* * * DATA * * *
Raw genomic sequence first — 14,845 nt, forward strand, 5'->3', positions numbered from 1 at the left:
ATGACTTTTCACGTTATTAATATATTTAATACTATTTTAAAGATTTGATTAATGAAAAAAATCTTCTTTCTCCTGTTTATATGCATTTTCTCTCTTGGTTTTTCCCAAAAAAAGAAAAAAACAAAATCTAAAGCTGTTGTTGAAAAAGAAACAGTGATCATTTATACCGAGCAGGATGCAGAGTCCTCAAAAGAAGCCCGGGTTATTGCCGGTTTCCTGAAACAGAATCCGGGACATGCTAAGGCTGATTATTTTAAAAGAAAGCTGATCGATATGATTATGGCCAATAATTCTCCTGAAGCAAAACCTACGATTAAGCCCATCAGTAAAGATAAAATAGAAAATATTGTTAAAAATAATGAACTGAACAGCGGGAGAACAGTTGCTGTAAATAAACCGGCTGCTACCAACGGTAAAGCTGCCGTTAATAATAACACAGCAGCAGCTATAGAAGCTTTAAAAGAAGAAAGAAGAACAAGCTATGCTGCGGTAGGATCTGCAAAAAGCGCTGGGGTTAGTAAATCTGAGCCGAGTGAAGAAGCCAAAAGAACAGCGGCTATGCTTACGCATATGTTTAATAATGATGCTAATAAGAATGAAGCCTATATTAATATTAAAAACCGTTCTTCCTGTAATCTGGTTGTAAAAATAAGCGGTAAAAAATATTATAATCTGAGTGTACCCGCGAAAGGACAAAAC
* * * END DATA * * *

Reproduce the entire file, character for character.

Raw genomic sequence first — 14,845 nt, forward strand, 5'->3', positions numbered from 1 at the left:
ATGACTTTTCACGTTATTAATATATTTAATACTATTTTAAAGATTTGATTAATGAAAAAAATCTTCTTTCTCCTGTTTATATGCATTTTCTCTCTTGGTTTTTCCCAAAAAAAGAAAAAAACAAAATCTAAAGCTGTTGTTGAAAAAGAAACAGTGATCATTTATACCGAGCAGGATGCAGAGTCCTCAAAAGAAGCCCGGGTTATTGCCGGTTTCCTGAAACAGAATCCGGGACATGCTAAGGCTGATTATTTTAAAAGAAAGCTGATCGATATGATTATGGCCAATAATTCTCCTGAAGCAAAACCTACGATTAAGCCCATCAGTAAAGATAAAATAGAAAATATTGTTAAAAATAATGAACTGAACAGCGGGAGAACAGTTGCTGTAAATAAACCGGCTGCTACCAACGGTAAAGCTGCCGTTAATAATAACACAGCAGCAGCTATAGAAGCTTTAAAAGAAGAAAGAAGAACAAGCTATGCTGCGGTAGGATCTGCAAAAAGCGCTGGGGTTAGTAAATCTGAGCCGAGTGAAGAAGCCAAAAGAACAGCGGCTATGCTTACGCATATGTTTAATAATGATGCTAATAAGAATGAAGCCTATATTAATATTAAAAACCGTTCTTCCTGTAATCTGGTTGTAAAAATAAGCGGTAAAAAATATTATAATCTGAGTGTACCCGCGAAAGGACAAAAC